Changes in nitrogen transformations in forest soil as a result of sprinkling infiltration

Finnish Forest Research Institute, Rovaniemi Research Station, Box 16, FIN-96301 Rovaniemi, Finland
Environmental Pollution (Impact Factor: 3.9). 01/1998; DOI: 10.1016/S0269-7491(98)80063-8

ABSTRACT Sprinkling infiltration through forest soil is a relatively new technique for generating artificial groundwater reserves to supplement urban water supplies in Finland. The aim of this study was to determine the effects of infiltration and surface runoff, resulting from sprinkling infiltration, on the acidity status and nitrogen transformations in forest soil and in percolation water. The amount of infiltrated water applied annually during the study period was more than 2000 times greater than natural annual recharge in the area. The study area is located on an esker in southern Finland (Ahvenisto, Hämeenlinna). The tree cover on the relatively fertile site consisted of Scots pine and Norway spruce. The results obtained during the first two years of the project indicated that the pH(H2O) of the organic layer of the soil had increased strongly due to sprinkling infiltration. The original pH of the organic layer was 4.7–5.1, and infiltration increased the pH to 6.5. The pH of percolation water collected below the organic layer increased strongly as a result of infiltration (>6.7 during infiltration). The pH of the infiltration water is about 7.0, which is higher than that of precipitation in the area (4.5). Sprinkling infiltration initiated net nitrification due to the elevated pH and increased ammonium availability. Infiltration increased emissions of N2O from the soil. During breaks in the infiltration treatment the leaching of NO3 from the topsoil was considerable compared to that on the control plots.

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    ABSTRACT: In Ahvenisto esker, southern Finland, artificial recharging of groundwater has been done by sprinkling infiltration, i.e. by sprinkling lake water directly onto forest soil. Due to infiltration, the pH of the humus layer rose from about 5 to 6.5, nitrification was initiated and the fluxes of N2O and leaching of nitrate from the soil increased. Our aim was to study nitrogen transformations in different soil layers and to determine the response of nitrification to pH. Nitrification in ammonium-enriched soil suspensions was pH-dependant in a gradient from 4.7 to 6.7. In the soils subjected to infiltration, the production of (NO2+NO3)-N was inhibited by decreasing the pH to 5.3 or lower. Low pH also led to decreased numbers of nitrifiers. In the soils not subjected to infiltration (control soils), (NO2+NO3)-N production initiated at pH 6.7 and the numbers of nitrifiers increased. In incubation experiments, with no added ammonium, the adjustment of pH to 6.7 also initiated nitrification in the control soils. Thus, increase in soil pH was the main reason for initiation of nitrification at this site. During infiltration, N2O was produced mainly by denitrification and approximately 75% of the denitrification products was N2. In the samples from the humus layer, the concentrations of (NO2+NO3)-N, the net production of mineral N and net nitrification were in general less, whereas denitrification enzyme activity and denitrification potential were higher than in the samples from the mineral soil layer. The mineral soil may therefore contribute substantially to the leaching of nitrate.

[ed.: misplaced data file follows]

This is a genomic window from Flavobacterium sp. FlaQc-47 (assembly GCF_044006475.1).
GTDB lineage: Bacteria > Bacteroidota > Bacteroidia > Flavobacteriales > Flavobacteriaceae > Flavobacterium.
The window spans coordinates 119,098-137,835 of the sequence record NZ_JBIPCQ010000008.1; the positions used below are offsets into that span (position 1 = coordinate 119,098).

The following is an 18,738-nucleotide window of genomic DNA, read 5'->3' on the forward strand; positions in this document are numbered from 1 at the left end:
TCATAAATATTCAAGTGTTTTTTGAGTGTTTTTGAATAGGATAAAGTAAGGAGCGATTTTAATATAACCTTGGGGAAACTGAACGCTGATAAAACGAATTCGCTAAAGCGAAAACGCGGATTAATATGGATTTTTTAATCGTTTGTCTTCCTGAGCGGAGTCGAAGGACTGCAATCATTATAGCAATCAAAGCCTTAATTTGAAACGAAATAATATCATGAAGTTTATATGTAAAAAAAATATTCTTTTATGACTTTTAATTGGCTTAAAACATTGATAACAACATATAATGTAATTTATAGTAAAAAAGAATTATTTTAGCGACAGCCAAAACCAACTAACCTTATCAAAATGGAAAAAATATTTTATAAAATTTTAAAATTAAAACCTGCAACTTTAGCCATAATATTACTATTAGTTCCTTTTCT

Soil Biology and Biochemistry 05/2000; 32(5):669-678. DOI:10.1016/S0038-0717(99)00194-7 · 4.41 Impact Factor